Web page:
BISMARCK — North Dakota's oil output stayed well below pre-pandemic levels in June as even the state's heavy-hitting producers struggled to keep drilling rigs running and workers on the job.

Companies operating in the state produced about 890,000 barrels of oil per day in June — a nearly 37% decrease from March levels, but a slight increase from May.

Oil producers enjoyed prices above $60 a barrel at the beginning of the year, but prices initially began to decline in late January as the coronavirus epidemic put a stranglehold on the world economy and demand for oil swiftly declined. Crude prices then took a further nosedive in early March when Saudi Arabia and Russia, two of the world’s largest producers, locked horns in a "price war." The West Texas Intermediate, a benchmark for American oil prices, now sits around $40 a barrel.

Department of Mineral Resources Director Lynn Helms said Friday, Aug. 14, that about 10,700 oil workers have been laid off, mostly in the western part of the state.

The number of drilling rigs running in North Dakota has dropped off a cliff from 52 in March to only 11 in the field right now. Helms said the rigs still running are mostly operated by big producers that are just trying to stay active so they'll have workers and equipment in place whenever oil prices recover. He also noted that uncertainty for the industry surrounding a Democratic win in November's presidential race has compelled some producers to drill on federal land while they still have approval from the White House.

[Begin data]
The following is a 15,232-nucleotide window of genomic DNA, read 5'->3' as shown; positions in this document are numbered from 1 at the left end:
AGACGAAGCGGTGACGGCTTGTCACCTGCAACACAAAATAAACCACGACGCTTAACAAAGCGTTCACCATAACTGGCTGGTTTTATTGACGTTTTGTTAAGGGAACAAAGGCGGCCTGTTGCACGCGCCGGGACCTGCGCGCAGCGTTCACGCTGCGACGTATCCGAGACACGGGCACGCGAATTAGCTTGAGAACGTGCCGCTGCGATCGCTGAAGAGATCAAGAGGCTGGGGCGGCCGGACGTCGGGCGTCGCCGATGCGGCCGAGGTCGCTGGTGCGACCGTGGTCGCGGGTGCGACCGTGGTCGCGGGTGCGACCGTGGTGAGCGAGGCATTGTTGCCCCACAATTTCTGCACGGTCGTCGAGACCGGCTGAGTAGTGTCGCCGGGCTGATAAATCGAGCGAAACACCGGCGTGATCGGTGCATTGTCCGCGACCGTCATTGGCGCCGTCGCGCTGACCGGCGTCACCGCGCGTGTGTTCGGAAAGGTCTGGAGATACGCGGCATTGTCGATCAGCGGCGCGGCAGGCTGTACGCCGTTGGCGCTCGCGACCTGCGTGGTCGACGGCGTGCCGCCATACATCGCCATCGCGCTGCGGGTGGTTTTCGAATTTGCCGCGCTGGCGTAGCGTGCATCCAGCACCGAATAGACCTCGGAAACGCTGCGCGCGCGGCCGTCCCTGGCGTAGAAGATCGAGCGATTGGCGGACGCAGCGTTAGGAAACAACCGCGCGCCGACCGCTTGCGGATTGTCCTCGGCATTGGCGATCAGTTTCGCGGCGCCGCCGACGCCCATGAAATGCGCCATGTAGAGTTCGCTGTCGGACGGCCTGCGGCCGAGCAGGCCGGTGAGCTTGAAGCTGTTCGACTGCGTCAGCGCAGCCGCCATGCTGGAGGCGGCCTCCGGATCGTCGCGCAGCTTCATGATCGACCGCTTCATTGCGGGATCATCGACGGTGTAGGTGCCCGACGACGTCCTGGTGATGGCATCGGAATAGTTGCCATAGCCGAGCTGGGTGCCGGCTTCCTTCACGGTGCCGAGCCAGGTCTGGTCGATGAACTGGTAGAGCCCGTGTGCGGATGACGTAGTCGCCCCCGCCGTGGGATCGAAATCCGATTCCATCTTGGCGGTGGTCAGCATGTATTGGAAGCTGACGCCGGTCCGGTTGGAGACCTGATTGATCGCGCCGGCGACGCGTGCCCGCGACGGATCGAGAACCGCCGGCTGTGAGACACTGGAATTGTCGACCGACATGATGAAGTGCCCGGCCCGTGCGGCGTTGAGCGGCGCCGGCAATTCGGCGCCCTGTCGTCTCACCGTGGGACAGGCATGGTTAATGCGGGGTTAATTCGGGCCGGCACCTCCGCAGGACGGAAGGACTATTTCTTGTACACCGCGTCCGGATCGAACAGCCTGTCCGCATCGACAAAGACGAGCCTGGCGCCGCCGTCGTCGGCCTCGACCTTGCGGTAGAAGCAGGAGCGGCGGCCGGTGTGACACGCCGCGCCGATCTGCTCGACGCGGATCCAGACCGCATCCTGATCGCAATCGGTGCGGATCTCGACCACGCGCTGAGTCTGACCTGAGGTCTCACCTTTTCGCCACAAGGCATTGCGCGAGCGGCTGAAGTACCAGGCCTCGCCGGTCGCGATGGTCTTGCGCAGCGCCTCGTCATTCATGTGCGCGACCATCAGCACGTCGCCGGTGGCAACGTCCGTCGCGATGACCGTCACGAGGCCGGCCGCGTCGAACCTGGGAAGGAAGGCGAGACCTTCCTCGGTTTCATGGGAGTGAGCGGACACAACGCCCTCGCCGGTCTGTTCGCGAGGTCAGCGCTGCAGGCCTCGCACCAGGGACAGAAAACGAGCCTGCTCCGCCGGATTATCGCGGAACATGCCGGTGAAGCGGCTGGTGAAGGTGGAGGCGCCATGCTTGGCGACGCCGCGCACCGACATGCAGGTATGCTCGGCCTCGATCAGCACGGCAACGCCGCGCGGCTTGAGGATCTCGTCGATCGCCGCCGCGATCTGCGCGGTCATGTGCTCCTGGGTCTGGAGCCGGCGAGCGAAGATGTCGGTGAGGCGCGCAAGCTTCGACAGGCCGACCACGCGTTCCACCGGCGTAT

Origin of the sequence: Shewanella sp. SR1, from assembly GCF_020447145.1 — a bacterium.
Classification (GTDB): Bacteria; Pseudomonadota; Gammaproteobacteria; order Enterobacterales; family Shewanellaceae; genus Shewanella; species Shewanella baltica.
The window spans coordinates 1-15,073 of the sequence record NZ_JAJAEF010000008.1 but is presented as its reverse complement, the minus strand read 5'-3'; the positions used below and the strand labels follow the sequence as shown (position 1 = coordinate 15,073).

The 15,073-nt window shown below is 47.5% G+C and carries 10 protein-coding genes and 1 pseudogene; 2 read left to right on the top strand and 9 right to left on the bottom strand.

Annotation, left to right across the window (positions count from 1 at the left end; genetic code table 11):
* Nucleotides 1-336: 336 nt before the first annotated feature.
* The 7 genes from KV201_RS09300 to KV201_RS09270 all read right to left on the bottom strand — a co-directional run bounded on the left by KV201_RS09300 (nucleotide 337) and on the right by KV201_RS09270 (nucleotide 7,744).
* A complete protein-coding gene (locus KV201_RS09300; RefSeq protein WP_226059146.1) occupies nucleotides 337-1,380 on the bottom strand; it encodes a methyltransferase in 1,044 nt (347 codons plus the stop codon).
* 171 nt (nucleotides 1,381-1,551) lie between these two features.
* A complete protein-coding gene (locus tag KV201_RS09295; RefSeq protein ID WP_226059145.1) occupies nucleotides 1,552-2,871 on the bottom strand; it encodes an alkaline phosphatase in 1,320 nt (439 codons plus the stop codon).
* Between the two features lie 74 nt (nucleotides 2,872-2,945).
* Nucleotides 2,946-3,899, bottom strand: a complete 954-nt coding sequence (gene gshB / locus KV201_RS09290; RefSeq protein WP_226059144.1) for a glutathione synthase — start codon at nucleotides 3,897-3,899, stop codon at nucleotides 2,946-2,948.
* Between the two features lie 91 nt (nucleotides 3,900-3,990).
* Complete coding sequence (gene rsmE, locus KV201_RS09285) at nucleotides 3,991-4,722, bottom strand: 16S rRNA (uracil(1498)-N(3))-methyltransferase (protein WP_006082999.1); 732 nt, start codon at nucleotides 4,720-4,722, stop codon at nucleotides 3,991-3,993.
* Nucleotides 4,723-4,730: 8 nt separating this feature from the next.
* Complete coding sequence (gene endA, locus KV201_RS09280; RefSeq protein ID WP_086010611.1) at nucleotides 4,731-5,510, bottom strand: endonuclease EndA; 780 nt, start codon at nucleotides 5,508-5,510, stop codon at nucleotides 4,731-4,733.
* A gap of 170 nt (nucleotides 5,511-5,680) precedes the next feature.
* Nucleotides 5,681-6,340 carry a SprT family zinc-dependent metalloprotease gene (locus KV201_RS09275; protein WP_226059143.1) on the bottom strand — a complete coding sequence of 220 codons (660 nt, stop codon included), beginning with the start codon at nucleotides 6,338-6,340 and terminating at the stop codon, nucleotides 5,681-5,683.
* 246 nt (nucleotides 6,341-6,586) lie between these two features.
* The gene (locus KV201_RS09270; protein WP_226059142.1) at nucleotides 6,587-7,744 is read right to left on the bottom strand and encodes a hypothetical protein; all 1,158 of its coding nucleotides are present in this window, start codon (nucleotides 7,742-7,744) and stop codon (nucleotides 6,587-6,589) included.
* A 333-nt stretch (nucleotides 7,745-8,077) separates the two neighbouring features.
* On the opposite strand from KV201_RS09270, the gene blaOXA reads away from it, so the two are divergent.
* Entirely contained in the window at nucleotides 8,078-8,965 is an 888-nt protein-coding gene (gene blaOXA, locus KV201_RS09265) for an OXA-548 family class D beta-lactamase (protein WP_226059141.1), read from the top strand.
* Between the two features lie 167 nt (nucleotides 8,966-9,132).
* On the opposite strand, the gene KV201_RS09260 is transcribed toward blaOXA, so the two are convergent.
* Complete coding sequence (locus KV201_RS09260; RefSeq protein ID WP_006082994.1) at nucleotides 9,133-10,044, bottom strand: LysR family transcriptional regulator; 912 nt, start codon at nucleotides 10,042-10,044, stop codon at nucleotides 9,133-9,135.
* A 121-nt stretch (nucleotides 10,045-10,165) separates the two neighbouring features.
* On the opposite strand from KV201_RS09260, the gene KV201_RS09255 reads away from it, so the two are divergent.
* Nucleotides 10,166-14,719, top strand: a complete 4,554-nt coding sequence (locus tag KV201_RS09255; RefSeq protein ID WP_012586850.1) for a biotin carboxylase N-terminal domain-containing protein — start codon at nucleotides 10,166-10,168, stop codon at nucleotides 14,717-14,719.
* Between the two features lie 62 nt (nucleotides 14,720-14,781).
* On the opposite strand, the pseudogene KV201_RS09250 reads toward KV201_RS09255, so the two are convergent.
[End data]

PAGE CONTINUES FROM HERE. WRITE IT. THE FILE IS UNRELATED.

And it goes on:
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Helms offered a grim outlook for North Dakota's Oil Patch, saying the earliest rigs could come back is late next year. The drilling activity that remains has receded into the "core area" of the Bakken Formation around the Fort Berthold Indian Reservation, he said.

The state will likely see a temporary jump in oil production when the July figures are released, but Helms said he wouldn't want to get people excited about an increase that will only last a few months. He characterized the likely rise as "flush production," where companies that previously shut in wells are now bringing them back online, but they won't be productive for long.

Helms did express enthusiasm over a new state program that uses more than $66 million in federal CARES Act funding to plug and reclaim wells that companies abandoned. He said the program has already put 400 people back to work, and that number will likely jump to 600 by the end of the week.

Producers burned off 11% of the natural gas released during the oil production process. The state's goal to limit flaring to 9% goes into effect at the end of October, but the state's Industrial Commission may push back the target date. Scientists say flaring natural gas releases carbon dioxide into the atmosphere, which spurs climate change.